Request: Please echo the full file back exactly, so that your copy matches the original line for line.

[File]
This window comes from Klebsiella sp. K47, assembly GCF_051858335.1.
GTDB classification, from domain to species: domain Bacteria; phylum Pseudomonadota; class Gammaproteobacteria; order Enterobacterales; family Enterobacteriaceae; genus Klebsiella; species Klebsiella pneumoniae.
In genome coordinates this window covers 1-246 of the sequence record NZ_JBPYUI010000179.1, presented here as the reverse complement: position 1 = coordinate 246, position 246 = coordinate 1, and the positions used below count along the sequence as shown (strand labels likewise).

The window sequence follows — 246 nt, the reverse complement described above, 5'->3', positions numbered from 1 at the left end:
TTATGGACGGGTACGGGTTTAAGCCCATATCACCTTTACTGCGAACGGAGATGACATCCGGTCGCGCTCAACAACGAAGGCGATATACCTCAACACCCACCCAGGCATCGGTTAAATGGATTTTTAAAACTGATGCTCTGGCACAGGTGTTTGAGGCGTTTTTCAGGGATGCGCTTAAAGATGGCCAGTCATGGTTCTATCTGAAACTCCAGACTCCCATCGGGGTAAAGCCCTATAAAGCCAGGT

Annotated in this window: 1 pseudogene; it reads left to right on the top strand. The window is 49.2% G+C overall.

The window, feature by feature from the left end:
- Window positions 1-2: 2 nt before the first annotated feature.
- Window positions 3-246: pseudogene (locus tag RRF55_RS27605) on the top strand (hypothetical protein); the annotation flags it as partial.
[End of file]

This window comes from Klebsiella sp. K47, assembly GCF_051858335.1.
GTDB classification, from domain to species: domain Bacteria; phylum Pseudomonadota; class Gammaproteobacteria; order Enterobacterales; family Enterobacteriaceae; genus Klebsiella; species Klebsiella pneumoniae.
In genome coordinates this window covers 1-246 of the sequence record NZ_JBPYUI010000179.1, presented here as the reverse complement: position 1 = coordinate 246, position 246 = coordinate 1, and the positions used below count along the sequence as shown (strand labels likewise).

The window sequence follows — 246 nt, the reverse complement described above, 5'->3', positions numbered from 1 at the left end:
TTATGGACGGGTACGGGTTTAAGCCCATATCACCTTTACTGCGAACGGAGATGACATCCGGTCGCGCTCAACAACGAAGGCGATATACCTCAACACCCACCCAGGCATCGGTTAAATGGATTTTTAAAACTGATGCTCTGGCACAGGTGTTTGAGGCGTTTTTCAGGGATGCGCTTAAAGATGGCCAGTCATGGTTCTATCTGAAACTCCAGACTCCCATCGGGGTAAAGCCCTATAAAGCCAGGT

Annotated in this window: 1 pseudogene; it reads left to right on the top strand. The window is 49.2% G+C overall.

The window, feature by feature from the left end:
- Window positions 1-2: 2 nt before the first annotated feature.
- Window positions 3-246: pseudogene (locus tag RRF55_RS27605) on the top strand (hypothetical protein); the annotation flags it as partial.